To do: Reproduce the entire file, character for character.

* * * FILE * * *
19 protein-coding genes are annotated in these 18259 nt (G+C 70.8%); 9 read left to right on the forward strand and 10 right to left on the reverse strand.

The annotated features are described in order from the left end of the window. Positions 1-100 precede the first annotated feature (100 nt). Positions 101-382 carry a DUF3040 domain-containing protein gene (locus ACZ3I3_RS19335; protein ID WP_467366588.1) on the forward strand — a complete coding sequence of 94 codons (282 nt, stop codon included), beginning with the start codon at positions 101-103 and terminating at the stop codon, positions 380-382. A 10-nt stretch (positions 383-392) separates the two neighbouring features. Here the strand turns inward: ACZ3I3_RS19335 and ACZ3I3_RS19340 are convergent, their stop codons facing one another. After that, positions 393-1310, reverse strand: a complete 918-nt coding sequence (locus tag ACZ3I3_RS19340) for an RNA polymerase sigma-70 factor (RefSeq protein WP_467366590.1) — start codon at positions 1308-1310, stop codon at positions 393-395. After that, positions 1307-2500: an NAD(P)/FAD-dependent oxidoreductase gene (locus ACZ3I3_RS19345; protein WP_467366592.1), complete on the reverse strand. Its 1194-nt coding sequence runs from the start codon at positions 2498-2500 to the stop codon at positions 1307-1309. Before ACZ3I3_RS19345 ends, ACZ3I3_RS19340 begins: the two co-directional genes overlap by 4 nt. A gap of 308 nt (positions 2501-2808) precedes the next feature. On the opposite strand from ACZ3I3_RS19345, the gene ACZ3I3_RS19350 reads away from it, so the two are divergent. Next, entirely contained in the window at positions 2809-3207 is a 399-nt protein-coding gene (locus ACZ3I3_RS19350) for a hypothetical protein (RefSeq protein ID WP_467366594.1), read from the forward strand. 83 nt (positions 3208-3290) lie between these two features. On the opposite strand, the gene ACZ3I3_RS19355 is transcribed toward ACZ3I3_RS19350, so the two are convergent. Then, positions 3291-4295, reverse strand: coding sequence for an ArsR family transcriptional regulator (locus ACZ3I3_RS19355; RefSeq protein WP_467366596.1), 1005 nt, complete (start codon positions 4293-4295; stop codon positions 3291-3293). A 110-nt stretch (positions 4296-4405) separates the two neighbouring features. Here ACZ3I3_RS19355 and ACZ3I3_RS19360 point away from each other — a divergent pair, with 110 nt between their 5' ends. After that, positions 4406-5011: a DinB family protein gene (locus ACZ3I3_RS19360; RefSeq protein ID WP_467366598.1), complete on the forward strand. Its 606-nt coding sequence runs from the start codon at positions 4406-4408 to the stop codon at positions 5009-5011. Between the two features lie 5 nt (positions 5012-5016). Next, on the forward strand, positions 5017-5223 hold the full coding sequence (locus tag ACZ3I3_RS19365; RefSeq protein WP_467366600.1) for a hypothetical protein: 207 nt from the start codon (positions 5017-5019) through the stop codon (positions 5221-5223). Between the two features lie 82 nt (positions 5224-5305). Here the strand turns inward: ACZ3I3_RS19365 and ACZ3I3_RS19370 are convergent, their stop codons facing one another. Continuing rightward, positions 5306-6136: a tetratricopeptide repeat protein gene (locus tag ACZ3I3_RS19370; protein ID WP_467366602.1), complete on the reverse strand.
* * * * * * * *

19 protein-coding genes are annotated in these 18259 nt (G+C 70.8%); 9 read left to right on the forward strand and 10 right to left on the reverse strand.

The annotated features are described in order from the left end of the window. Positions 1-100 precede the first annotated feature (100 nt). Positions 101-382 carry a DUF3040 domain-containing protein gene (locus ACZ3I3_RS19335; protein ID WP_467366588.1) on the forward strand — a complete coding sequence of 94 codons (282 nt, stop codon included), beginning with the start codon at positions 101-103 and terminating at the stop codon, positions 380-382. A 10-nt stretch (positions 383-392) separates the two neighbouring features. Here the strand turns inward: ACZ3I3_RS19335 and ACZ3I3_RS19340 are convergent, their stop codons facing one another. After that, positions 393-1310, reverse strand: a complete 918-nt coding sequence (locus tag ACZ3I3_RS19340) for an RNA polymerase sigma-70 factor (RefSeq protein WP_467366590.1) — start codon at positions 1308-1310, stop codon at positions 393-395. After that, positions 1307-2500: an NAD(P)/FAD-dependent oxidoreductase gene (locus ACZ3I3_RS19345; protein WP_467366592.1), complete on the reverse strand. Its 1194-nt coding sequence runs from the start codon at positions 2498-2500 to the stop codon at positions 1307-1309. Before ACZ3I3_RS19345 ends, ACZ3I3_RS19340 begins: the two co-directional genes overlap by 4 nt. A gap of 308 nt (positions 2501-2808) precedes the next feature. On the opposite strand from ACZ3I3_RS19345, the gene ACZ3I3_RS19350 reads away from it, so the two are divergent. Next, entirely contained in the window at positions 2809-3207 is a 399-nt protein-coding gene (locus ACZ3I3_RS19350) for a hypothetical protein (RefSeq protein ID WP_467366594.1), read from the forward strand. 83 nt (positions 3208-3290) lie between these two features. On the opposite strand, the gene ACZ3I3_RS19355 is transcribed toward ACZ3I3_RS19350, so the two are convergent. Then, positions 3291-4295, reverse strand: coding sequence for an ArsR family transcriptional regulator (locus ACZ3I3_RS19355; RefSeq protein WP_467366596.1), 1005 nt, complete (start codon positions 4293-4295; stop codon positions 3291-3293). A 110-nt stretch (positions 4296-4405) separates the two neighbouring features. Here ACZ3I3_RS19355 and ACZ3I3_RS19360 point away from each other — a divergent pair, with 110 nt between their 5' ends. After that, positions 4406-5011: a DinB family protein gene (locus ACZ3I3_RS19360; RefSeq protein ID WP_467366598.1), complete on the forward strand. Its 606-nt coding sequence runs from the start codon at positions 4406-4408 to the stop codon at positions 5009-5011. Between the two features lie 5 nt (positions 5012-5016). Next, on the forward strand, positions 5017-5223 hold the full coding sequence (locus tag ACZ3I3_RS19365; RefSeq protein WP_467366600.1) for a hypothetical protein: 207 nt from the start codon (positions 5017-5019) through the stop codon (positions 5221-5223). Between the two features lie 82 nt (positions 5224-5305). Here the strand turns inward: ACZ3I3_RS19365 and ACZ3I3_RS19370 are convergent, their stop codons facing one another. Continuing rightward, positions 5306-6136: a tetratricopeptide repeat protein gene (locus tag ACZ3I3_RS19370; protein ID WP_467366602.1), complete on the reverse strand.